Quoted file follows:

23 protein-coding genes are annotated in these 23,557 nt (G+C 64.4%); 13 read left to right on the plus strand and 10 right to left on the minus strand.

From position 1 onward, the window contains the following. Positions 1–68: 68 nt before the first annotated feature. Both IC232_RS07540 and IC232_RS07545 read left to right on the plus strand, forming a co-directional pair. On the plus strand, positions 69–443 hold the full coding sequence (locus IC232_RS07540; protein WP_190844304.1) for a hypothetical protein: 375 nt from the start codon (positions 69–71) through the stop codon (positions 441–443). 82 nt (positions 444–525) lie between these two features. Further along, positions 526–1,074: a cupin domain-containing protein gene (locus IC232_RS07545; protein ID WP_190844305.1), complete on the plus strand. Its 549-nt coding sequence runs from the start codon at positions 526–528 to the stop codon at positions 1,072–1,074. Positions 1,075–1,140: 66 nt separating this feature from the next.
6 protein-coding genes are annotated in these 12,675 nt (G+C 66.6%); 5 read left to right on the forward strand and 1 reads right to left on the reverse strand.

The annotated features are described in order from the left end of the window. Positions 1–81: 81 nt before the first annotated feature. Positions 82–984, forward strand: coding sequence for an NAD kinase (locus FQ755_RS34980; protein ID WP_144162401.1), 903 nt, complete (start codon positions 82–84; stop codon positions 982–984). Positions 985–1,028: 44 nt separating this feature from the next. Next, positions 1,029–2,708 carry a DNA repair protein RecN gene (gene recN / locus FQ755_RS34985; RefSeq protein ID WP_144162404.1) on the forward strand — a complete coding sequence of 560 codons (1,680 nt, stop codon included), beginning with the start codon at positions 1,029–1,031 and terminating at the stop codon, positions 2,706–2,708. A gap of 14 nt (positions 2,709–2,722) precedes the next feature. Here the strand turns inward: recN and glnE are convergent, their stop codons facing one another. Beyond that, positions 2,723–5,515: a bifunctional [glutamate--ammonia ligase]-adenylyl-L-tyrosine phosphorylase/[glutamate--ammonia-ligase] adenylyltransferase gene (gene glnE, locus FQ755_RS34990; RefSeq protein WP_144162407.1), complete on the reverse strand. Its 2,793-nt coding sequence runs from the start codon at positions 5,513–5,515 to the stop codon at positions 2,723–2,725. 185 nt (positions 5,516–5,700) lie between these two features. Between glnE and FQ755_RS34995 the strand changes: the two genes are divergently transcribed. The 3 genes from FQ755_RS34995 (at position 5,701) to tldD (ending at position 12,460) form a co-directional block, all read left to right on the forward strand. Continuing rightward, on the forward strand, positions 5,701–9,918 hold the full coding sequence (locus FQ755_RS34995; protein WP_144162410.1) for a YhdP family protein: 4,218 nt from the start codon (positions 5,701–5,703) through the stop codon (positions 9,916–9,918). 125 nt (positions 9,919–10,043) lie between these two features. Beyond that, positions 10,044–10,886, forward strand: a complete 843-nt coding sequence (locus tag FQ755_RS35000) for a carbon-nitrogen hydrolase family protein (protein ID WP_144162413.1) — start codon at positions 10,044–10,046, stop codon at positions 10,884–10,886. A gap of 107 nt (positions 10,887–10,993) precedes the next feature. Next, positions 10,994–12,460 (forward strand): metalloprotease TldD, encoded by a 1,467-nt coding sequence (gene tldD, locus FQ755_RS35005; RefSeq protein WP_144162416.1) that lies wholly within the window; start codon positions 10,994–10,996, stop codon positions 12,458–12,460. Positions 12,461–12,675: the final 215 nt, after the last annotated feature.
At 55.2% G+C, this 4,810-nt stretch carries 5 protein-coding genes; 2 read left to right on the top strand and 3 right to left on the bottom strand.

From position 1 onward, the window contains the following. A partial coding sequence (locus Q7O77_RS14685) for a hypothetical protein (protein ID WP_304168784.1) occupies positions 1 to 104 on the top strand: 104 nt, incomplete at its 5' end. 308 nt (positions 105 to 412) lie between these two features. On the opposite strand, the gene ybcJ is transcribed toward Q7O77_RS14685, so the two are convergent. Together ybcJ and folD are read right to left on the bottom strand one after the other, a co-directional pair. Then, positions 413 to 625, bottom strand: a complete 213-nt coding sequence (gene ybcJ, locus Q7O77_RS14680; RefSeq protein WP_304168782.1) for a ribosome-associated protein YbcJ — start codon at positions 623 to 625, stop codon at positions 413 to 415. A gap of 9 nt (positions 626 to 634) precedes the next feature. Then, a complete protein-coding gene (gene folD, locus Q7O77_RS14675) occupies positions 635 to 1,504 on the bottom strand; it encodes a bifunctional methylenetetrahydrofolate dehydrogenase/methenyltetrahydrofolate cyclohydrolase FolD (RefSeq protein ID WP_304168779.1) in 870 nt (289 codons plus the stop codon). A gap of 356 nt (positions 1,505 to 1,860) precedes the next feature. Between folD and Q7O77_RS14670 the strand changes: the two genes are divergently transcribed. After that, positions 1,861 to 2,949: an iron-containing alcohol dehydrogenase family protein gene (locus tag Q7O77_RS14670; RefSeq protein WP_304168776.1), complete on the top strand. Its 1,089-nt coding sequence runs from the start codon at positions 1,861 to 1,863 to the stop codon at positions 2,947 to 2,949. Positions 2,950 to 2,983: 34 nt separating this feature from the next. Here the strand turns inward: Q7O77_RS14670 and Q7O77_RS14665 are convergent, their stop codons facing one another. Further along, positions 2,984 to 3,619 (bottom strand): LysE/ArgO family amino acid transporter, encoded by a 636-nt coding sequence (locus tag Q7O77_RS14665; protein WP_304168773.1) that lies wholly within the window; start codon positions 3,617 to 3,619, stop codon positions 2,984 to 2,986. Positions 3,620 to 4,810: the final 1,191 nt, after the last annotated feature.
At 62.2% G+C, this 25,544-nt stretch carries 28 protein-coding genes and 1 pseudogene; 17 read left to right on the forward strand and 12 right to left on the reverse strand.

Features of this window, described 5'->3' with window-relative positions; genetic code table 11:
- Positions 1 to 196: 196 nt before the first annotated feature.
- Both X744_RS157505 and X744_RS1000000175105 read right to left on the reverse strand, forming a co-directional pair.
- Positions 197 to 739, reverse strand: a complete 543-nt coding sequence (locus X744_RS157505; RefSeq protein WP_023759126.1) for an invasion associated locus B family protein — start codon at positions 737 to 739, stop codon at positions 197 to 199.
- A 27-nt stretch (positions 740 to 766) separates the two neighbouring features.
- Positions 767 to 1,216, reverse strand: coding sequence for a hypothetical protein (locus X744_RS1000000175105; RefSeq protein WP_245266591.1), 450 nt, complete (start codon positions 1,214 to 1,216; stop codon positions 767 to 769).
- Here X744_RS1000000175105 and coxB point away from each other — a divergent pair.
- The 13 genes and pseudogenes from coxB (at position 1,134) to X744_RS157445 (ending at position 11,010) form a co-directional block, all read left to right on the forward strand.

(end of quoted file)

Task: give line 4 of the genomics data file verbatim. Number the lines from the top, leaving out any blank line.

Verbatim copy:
The annotated features are described in order from the left end of the window. Positions 1–81: 81 nt before the first annotated feature. Positions 82–984, forward strand: coding sequence for an NAD kinase (locus FQ755_RS34980; protein ID WP_144162401.1), 903 nt, complete (start codon positions 82–84; stop codon positions 982–984). Positions 985–1,028: 44 nt separating this feature from the next. Next, positions 1,029–2,708 carry a DNA repair protein RecN gene (gene recN / locus FQ755_RS34985; RefSeq protein ID WP_144162404.1) on the forward strand — a complete coding sequence of 560 codons (1,680 nt, stop codon included), beginning with the start codon at positions 1,029–1,031 and terminating at the stop codon, positions 2,706–2,708. A gap of 14 nt (positions 2,709–2,722) precedes the next feature. Here the strand turns inward: recN and glnE are convergent, their stop codons facing one another. Beyond that, positions 2,723–5,515: a bifunctional [glutamate--ammonia ligase]-adenylyl-L-tyrosine phosphorylase/[glutamate--ammonia-ligase] adenylyltransferase gene (gene glnE, locus FQ755_RS34990; RefSeq protein WP_144162407.1), complete on the reverse strand. Its 2,793-nt coding sequence runs from the start codon at positions 5,513–5,515 to the stop codon at positions 2,723–2,725. 185 nt (positions 5,516–5,700) lie between these two features. Between glnE and FQ755_RS34995 the strand changes: the two genes are divergently transcribed. The 3 genes from FQ755_RS34995 (at position 5,701) to tldD (ending at position 12,460) form a co-directional block, all read left to right on the forward strand. Continuing rightward, on the forward strand, positions 5,701–9,918 hold the full coding sequence (locus FQ755_RS34995; protein WP_144162410.1) for a YhdP family protein: 4,218 nt from the start codon (positions 5,701–5,703) through the stop codon (positions 9,916–9,918). 125 nt (positions 9,919–10,043) lie between these two features. Beyond that, positions 10,044–10,886, forward strand: a complete 843-nt coding sequence (locus tag FQ755_RS35000) for a carbon-nitrogen hydrolase family protein (protein ID WP_144162413.1) — start codon at positions 10,044–10,046, stop codon at positions 10,884–10,886. A gap of 107 nt (positions 10,887–10,993) precedes the next feature. Next, positions 10,994–12,460 (forward strand): metalloprotease TldD, encoded by a 1,467-nt coding sequence (gene tldD, locus FQ755_RS35005; RefSeq protein WP_144162416.1) that lies wholly within the window; start codon positions 10,994–10,996, stop codon positions 12,458–12,460. Positions 12,461–12,675: the final 215 nt, after the last annotated feature.